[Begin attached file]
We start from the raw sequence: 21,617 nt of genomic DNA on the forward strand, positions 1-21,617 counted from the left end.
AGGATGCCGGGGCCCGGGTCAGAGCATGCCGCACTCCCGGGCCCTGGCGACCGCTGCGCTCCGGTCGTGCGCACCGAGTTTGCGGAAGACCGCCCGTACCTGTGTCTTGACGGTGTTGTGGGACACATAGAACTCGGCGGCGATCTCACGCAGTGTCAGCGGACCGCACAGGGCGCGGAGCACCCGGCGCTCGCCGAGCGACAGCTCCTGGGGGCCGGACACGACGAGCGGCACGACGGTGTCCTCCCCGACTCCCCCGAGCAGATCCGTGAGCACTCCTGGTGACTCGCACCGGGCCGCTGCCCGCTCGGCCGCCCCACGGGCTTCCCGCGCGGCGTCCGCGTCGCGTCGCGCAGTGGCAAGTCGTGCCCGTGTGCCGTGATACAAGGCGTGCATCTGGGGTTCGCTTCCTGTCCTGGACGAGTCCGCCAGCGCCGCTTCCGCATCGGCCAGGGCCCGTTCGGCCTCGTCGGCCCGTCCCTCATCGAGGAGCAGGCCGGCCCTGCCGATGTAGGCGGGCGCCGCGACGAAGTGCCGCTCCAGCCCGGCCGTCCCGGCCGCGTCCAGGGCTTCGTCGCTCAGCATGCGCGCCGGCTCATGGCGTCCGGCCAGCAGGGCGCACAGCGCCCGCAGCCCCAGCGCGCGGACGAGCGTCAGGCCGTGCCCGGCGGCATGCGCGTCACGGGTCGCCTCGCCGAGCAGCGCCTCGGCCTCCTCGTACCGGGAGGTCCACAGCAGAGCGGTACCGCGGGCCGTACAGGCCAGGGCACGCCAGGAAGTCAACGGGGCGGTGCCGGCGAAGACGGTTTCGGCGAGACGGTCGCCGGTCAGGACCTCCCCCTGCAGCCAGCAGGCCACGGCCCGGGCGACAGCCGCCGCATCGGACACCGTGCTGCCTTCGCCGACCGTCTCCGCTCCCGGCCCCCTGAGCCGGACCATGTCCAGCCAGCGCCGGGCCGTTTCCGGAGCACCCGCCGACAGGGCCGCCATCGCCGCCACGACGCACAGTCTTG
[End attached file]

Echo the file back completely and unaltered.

We start from the raw sequence: 21,617 nt of genomic DNA on the forward strand, positions 1-21,617 counted from the left end.
AGGATGCCGGGGCCCGGGTCAGAGCATGCCGCACTCCCGGGCCCTGGCGACCGCTGCGCTCCGGTCGTGCGCACCGAGTTTGCGGAAGACCGCCCGTACCTGTGTCTTGACGGTGTTGTGGGACACATAGAACTCGGCGGCGATCTCACGCAGTGTCAGCGGACCGCACAGGGCGCGGAGCACCCGGCGCTCGCCGAGCGACAGCTCCTGGGGGCCGGACACGACGAGCGGCACGACGGTGTCCTCCCCGACTCCCCCGAGCAGATCCGTGAGCACTCCTGGTGACTCGCACCGGGCCGCTGCCCGCTCGGCCGCCCCACGGGCTTCCCGCGCGGCGTCCGCGTCGCGTCGCGCAGTGGCAAGTCGTGCCCGTGTGCCGTGATACAAGGCGTGCATCTGGGGTTCGCTTCCTGTCCTGGACGAGTCCGCCAGCGCCGCTTCCGCATCGGCCAGGGCCCGTTCGGCCTCGTCGGCCCGTCCCTCATCGAGGAGCAGGCCGGCCCTGCCGATGTAGGCGGGCGCCGCGACGAAGTGCCGCTCCAGCCCGGCCGTCCCGGCCGCGTCCAGGGCTTCGTCGCTCAGCATGCGCGCCGGCTCATGGCGTCCGGCCAGCAGGGCGCACAGCGCCCGCAGCCCCAGCGCGCGGACGAGCGTCAGGCCGTGCCCGGCGGCATGCGCGTCACGGGTCGCCTCGCCGAGCAGCGCCTCGGCCTCCTCGTACCGGGAGGTCCACAGCAGAGCGGTACCGCGGGCCGTACAGGCCAGGGCACGCCAGGAAGTCAACGGGGCGGTGCCGGCGAAGACGGTTTCGGCGAGACGGTCGCCGGTCAGGACCTCCCCCTGCAGCCAGCAGGCCACGGCCCGGGCGACAGCCGCCGCATCGGACACCGTGCTGCCTTCGCCGACCGTCTCCGCTCCCGGCCCCCTGAGCCGGACCATGTCCAGCCAGCGCCGGGCCGTTTCCGGAGCACCCGCCGACAGGGCCGCCATCGCCGCCACGACGCACAGTCTTG